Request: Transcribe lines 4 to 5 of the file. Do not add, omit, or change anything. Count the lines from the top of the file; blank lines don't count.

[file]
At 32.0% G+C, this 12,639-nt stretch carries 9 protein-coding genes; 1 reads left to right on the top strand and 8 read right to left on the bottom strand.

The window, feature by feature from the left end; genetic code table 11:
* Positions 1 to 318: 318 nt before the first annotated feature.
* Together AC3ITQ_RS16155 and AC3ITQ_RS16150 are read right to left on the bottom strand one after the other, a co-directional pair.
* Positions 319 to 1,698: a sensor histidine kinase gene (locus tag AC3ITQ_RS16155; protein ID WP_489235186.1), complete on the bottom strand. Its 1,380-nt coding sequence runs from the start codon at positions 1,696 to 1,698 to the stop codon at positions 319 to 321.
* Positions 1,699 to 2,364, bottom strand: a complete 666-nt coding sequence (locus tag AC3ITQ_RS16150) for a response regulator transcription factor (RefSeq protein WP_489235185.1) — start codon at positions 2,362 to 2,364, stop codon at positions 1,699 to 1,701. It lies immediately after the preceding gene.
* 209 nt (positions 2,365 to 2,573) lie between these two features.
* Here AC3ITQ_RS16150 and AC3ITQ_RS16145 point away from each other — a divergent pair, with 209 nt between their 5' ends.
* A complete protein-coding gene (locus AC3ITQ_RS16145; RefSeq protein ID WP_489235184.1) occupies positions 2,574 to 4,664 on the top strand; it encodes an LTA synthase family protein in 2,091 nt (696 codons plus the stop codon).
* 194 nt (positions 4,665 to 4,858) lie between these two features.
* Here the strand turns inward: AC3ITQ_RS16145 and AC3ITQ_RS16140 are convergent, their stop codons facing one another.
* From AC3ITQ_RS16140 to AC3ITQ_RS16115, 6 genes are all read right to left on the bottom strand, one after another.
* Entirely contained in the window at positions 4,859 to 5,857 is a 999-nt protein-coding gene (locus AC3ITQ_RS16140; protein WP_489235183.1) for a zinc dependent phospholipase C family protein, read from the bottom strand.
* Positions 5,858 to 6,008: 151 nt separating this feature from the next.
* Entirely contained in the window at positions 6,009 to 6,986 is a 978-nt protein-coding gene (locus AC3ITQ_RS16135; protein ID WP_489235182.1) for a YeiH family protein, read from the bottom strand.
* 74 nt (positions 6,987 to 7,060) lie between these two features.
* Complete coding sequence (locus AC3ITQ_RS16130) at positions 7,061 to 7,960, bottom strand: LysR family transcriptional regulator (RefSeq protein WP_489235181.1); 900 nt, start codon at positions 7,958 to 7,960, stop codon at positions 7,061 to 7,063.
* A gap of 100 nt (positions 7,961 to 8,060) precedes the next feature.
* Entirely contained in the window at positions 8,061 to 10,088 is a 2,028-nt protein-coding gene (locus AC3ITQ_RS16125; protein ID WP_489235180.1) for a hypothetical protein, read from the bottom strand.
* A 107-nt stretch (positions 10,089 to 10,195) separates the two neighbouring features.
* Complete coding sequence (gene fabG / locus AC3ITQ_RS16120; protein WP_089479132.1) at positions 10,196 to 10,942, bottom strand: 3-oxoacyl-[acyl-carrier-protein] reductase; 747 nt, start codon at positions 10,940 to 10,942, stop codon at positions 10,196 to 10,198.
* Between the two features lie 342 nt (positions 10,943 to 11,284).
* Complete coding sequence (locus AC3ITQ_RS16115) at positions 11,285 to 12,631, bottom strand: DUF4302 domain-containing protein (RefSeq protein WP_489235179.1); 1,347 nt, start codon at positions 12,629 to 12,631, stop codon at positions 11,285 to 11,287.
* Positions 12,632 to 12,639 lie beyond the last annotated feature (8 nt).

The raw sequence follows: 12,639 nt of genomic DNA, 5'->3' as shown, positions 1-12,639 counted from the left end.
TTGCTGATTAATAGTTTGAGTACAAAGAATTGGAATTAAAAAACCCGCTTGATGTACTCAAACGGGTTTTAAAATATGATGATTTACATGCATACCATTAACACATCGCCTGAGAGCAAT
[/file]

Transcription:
* Together AC3ITQ_RS16155 and AC3ITQ_RS16150 are read right to left on the bottom strand one after the other, a co-directional pair.
* Positions 319 to 1,698: a sensor histidine kinase gene (locus tag AC3ITQ_RS16155; protein ID WP_489235186.1), complete on the bottom strand. Its 1,380-nt coding sequence runs from the start codon at positions 1,696 to 1,698 to the stop codon at positions 319 to 321.